In some embodiments, a stacked via structure crossing at least two layers of the plurality of layers comprises at least two via posts in adjacent layers, wherein the at least two stacked via posts in adjacent layers have different dimensions in the X-Y plane, and a feature layer is interposed between the previous and the subsequent layer.

The feature layer may extends further in the X-Y plane than at least one of the previous and the subsequent layers,

In some embodiments, the feature layer extends further in the X-Y plane than the extent of either the previous or the subsequent layer, providing the structure of FIG. 4, or, the subsequent via layer may be deposited exactly onto the feature layer, using the same masks, providing a structure such as that shown in FIG. 2.

In FIG. 4, the pads of the feature layer in the X-Y planes, 413, 414, 415 and 416 can be the same size or few microns larger than the via post there under. If the copper conductors or pads are the same size as the via post thereunder, the appearance of the stack will be similar to that shown in FIG. 2, however, the manufacturing technique enables surrounding feature layers and stacks to be fabricated. The copper pad in the top layer 416 may be appropriately sized to an IC (Integrated Circuit) 418 and coupled thereto by an interconnecting bump 417 representing flip chip, die bonding or other appropriate technology. The bottom pad layer 412 (attached to via post layer 402) may be attached to a Printed Circuit Board (PCB), for example.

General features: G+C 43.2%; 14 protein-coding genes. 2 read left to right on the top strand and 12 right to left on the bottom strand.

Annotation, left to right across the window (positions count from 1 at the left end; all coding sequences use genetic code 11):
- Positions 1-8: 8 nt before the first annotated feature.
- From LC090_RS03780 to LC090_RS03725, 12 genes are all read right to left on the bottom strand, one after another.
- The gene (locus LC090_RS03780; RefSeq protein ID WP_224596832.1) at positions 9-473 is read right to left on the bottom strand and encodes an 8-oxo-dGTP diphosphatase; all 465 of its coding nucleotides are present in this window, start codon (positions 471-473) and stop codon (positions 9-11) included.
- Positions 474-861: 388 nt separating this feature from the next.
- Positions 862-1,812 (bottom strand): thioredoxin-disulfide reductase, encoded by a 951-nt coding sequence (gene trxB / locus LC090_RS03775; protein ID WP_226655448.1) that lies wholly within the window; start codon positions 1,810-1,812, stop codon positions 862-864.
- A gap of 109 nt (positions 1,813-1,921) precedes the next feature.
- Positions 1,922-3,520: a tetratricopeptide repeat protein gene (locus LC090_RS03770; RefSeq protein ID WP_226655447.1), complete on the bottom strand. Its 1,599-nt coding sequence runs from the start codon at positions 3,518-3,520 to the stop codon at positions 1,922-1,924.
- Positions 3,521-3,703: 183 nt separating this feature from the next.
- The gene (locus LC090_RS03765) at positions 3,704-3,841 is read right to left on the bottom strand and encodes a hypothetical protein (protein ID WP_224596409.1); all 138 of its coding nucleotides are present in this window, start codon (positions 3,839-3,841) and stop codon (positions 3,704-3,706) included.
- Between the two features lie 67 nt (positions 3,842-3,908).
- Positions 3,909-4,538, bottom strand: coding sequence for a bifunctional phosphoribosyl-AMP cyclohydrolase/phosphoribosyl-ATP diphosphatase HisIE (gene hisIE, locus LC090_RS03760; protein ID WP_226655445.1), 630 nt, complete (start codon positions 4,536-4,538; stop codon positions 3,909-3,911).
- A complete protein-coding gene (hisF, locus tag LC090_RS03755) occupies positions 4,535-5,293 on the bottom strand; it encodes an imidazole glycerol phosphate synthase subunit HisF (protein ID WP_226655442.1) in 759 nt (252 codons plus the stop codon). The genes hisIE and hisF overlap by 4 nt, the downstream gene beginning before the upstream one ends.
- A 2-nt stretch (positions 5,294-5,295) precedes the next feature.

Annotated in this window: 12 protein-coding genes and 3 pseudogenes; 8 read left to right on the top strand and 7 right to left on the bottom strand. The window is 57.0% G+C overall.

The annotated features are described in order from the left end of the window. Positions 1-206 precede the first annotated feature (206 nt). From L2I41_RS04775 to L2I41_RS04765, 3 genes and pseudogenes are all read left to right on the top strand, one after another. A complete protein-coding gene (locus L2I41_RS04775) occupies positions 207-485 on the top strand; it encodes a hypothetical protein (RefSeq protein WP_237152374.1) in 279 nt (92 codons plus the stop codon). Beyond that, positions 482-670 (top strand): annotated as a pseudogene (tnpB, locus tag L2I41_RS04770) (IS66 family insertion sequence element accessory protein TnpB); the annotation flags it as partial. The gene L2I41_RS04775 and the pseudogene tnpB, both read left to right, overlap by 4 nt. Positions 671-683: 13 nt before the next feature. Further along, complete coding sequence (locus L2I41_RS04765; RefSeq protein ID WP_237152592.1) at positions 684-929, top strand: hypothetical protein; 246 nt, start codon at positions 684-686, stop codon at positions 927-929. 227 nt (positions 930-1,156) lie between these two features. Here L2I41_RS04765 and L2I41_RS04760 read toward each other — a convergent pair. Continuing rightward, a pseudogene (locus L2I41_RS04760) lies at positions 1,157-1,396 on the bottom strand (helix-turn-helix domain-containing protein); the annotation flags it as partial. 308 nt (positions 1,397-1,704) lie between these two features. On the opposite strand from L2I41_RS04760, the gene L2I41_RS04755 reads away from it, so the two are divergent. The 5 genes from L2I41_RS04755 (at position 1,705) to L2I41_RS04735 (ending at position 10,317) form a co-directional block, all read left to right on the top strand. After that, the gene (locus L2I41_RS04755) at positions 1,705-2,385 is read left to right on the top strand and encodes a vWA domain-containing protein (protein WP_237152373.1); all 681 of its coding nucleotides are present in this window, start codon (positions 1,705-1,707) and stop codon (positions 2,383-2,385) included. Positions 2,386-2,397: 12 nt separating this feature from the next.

By using such a trapezoidal or pyramidal stack 400 of via posts, the top pad layer 416 may be significantly smaller, perhaps about 28% of the area of the bottom pad layer 412. The via post area of the bottom layer 402 may be 3.5 times that of the via post top layer 408. One advantage in having such a large lower surface is to enable effective heat dissipation and so the bottom layer 402 can serve very effectively as a heat sink. However it is advantageous to have a small top surface of such a via stack at the same time, which may be dimensioned to the size of an IC 418, as this may assist in the interposing density function of the substrate by redistributing the IC high density small pad size represented by the copper pad of 416 to that of the PCB domain represented by the copper pad of 412 without significantly reducing the heat dissipation performance of the substrate.